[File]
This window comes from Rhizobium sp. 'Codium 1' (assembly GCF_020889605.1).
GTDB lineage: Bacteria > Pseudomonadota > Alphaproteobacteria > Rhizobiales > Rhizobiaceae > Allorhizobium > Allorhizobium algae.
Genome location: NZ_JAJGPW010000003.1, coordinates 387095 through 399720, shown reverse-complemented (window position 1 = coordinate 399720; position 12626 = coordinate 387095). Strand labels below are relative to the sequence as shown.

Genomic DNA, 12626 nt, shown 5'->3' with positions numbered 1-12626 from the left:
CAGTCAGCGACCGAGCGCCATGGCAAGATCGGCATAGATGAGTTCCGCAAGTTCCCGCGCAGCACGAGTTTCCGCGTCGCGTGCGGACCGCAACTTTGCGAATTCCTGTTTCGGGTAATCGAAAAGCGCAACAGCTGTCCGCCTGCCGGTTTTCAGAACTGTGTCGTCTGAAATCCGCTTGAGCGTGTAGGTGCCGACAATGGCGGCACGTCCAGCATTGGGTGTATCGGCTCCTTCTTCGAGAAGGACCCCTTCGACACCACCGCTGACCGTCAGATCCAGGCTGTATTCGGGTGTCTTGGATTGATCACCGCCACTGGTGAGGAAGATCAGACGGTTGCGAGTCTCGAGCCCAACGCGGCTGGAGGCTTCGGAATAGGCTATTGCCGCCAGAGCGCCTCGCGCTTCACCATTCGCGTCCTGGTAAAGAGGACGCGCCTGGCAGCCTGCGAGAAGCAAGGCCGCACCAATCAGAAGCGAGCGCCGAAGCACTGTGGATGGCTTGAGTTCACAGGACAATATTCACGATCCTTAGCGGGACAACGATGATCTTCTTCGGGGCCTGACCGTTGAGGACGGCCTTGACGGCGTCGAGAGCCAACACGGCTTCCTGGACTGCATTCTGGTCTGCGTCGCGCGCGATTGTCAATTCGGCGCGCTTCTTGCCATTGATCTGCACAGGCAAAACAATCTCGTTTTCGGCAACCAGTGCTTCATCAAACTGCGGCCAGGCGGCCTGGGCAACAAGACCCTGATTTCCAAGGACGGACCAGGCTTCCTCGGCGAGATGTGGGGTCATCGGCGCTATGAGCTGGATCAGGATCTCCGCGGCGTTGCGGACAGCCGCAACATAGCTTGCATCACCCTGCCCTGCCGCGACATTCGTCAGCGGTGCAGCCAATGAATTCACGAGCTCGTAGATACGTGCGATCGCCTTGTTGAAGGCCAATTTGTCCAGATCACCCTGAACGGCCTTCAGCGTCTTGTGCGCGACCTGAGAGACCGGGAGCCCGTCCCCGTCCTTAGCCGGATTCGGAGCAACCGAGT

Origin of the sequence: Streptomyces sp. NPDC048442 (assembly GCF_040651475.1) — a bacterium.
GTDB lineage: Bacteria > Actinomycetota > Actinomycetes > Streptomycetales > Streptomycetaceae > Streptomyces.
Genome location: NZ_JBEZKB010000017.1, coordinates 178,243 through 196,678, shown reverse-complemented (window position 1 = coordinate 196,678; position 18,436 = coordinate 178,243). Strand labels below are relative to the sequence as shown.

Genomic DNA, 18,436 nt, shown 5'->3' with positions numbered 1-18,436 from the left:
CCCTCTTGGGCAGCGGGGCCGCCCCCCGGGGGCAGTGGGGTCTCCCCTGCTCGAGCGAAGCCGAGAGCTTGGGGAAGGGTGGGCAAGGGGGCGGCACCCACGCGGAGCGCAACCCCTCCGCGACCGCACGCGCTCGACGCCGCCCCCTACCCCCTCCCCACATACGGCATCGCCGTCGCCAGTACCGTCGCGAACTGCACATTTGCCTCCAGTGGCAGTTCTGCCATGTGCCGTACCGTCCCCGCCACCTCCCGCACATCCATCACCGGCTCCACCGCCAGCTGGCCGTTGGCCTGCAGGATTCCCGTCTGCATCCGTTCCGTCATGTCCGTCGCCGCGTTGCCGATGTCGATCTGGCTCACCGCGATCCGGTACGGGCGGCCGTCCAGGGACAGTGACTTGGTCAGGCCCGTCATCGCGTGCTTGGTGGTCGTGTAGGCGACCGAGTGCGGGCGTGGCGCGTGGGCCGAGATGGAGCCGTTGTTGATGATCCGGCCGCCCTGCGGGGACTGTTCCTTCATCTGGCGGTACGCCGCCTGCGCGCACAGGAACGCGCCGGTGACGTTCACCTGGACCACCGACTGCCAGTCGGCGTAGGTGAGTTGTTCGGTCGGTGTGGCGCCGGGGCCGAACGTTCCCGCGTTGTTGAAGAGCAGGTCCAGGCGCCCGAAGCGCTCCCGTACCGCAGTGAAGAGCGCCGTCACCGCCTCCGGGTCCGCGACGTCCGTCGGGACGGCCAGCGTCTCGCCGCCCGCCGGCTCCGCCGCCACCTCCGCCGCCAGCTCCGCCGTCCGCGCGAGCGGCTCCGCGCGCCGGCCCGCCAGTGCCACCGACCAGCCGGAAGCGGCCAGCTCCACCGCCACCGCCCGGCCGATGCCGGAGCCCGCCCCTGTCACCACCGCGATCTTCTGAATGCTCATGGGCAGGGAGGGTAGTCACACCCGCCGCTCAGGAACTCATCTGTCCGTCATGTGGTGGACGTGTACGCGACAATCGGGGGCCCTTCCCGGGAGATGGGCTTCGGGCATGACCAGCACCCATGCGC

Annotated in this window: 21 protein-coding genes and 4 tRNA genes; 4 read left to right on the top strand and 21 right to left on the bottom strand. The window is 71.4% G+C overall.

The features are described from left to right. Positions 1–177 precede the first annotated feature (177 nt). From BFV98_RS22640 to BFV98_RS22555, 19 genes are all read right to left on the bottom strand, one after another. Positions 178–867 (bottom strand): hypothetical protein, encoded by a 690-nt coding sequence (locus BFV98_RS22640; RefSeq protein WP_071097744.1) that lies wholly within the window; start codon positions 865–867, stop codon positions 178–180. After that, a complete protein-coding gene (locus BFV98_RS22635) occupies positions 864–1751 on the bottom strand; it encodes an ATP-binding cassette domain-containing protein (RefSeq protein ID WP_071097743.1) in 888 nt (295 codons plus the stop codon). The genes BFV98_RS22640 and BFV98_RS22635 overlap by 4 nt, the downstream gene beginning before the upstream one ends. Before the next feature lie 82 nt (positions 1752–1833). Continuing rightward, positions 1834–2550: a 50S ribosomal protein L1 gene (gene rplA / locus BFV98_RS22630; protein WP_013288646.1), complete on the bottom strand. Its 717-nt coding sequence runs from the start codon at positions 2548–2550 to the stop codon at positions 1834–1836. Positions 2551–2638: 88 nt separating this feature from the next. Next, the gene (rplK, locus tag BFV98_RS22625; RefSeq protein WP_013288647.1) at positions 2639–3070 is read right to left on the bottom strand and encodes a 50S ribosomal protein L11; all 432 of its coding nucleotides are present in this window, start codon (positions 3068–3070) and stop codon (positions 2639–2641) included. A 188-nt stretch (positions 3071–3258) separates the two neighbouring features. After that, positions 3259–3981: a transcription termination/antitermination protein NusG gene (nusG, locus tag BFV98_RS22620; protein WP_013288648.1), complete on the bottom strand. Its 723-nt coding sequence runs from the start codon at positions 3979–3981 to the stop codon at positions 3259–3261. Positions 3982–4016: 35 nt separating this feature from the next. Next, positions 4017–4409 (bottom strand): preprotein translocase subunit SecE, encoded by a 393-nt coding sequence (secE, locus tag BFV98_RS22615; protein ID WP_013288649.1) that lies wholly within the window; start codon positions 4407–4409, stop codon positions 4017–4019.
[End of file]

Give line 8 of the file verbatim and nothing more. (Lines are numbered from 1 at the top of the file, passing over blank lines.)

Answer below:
Genome location: NZ_JBEZKB010000017.1, coordinates 178,243 through 196,678, shown reverse-complemented (window position 1 = coordinate 196,678; position 18,436 = coordinate 178,243). Strand labels below are relative to the sequence as shown.